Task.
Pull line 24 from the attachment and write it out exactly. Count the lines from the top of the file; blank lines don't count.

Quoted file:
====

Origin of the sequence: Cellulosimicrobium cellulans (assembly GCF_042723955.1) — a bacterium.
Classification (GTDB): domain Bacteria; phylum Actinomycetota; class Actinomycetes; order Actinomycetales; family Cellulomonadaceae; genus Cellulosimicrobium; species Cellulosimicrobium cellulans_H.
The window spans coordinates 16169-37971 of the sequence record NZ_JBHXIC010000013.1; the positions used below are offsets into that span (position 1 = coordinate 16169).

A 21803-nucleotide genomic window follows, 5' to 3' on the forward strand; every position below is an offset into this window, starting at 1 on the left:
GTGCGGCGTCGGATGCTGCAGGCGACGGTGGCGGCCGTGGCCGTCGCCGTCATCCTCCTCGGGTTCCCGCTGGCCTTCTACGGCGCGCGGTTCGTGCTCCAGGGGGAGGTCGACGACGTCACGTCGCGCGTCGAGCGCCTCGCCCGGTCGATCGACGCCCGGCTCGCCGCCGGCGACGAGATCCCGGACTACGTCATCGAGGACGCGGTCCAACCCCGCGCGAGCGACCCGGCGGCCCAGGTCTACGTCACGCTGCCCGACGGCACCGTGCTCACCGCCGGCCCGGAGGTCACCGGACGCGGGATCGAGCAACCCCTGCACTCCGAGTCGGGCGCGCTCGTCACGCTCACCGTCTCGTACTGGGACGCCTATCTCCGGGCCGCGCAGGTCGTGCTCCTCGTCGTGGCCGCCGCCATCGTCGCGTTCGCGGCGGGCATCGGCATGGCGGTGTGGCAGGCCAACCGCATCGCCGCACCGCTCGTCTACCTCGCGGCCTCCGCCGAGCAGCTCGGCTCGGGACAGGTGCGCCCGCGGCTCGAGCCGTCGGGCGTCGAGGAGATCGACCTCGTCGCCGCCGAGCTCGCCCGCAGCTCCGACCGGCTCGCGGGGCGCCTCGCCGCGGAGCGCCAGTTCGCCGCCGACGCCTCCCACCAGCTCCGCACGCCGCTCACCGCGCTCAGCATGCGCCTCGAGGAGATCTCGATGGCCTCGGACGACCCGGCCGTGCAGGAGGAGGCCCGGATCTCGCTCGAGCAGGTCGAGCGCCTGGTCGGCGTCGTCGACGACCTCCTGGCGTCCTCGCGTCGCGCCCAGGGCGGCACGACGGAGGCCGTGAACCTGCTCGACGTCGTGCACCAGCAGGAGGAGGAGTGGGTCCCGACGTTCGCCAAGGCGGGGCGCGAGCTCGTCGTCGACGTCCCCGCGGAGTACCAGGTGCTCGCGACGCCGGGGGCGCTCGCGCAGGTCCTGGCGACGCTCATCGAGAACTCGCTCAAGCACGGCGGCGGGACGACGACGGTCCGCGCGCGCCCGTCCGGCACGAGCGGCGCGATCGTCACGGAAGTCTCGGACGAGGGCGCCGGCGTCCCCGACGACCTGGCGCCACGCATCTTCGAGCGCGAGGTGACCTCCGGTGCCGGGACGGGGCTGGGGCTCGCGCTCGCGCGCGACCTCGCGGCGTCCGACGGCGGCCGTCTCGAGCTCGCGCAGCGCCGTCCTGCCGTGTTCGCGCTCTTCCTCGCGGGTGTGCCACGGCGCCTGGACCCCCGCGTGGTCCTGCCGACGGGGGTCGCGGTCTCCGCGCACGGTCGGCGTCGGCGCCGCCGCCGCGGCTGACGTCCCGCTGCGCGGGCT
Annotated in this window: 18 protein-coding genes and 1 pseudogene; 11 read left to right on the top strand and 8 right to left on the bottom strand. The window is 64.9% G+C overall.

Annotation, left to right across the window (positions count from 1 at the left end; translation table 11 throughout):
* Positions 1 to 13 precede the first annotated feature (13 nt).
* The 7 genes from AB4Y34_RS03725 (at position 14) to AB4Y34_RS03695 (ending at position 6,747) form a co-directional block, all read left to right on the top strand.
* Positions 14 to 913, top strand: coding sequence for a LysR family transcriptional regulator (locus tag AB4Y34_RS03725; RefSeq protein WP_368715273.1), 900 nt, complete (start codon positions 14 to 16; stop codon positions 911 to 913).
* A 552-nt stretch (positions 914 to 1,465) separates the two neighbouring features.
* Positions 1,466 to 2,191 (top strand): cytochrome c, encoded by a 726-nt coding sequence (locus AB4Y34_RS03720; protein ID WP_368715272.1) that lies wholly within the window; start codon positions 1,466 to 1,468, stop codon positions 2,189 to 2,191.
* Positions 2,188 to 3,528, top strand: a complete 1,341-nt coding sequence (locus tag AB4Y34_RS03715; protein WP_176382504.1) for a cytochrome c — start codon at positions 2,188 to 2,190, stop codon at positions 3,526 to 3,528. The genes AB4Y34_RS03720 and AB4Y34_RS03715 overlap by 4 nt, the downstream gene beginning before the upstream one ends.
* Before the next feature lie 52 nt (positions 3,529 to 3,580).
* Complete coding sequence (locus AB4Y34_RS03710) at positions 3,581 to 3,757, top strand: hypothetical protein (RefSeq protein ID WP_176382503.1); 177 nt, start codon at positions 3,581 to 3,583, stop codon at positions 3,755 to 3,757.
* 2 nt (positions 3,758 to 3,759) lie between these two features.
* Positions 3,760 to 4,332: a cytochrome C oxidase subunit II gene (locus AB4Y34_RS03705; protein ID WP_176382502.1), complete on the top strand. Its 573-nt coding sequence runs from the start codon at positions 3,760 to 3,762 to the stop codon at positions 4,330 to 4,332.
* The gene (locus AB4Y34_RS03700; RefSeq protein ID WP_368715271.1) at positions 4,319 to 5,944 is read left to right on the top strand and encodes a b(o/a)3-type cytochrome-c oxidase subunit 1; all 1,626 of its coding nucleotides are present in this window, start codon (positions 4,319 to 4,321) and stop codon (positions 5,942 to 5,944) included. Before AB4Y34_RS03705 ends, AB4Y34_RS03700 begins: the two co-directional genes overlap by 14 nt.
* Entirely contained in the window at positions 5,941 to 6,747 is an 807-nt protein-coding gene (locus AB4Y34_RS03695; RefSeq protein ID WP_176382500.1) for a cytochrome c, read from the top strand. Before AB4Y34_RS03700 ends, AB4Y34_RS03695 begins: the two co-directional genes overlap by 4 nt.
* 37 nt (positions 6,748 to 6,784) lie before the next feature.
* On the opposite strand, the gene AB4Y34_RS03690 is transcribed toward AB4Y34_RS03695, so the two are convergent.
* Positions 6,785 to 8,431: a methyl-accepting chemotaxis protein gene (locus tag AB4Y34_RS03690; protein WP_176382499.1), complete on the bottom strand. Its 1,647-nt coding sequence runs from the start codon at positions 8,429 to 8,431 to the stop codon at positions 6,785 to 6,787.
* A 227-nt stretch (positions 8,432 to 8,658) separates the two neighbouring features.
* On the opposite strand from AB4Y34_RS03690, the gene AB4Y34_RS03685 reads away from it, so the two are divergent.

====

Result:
* On the opposite strand from AB4Y34_RS03690, the gene AB4Y34_RS03685 reads away from it, so the two are divergent.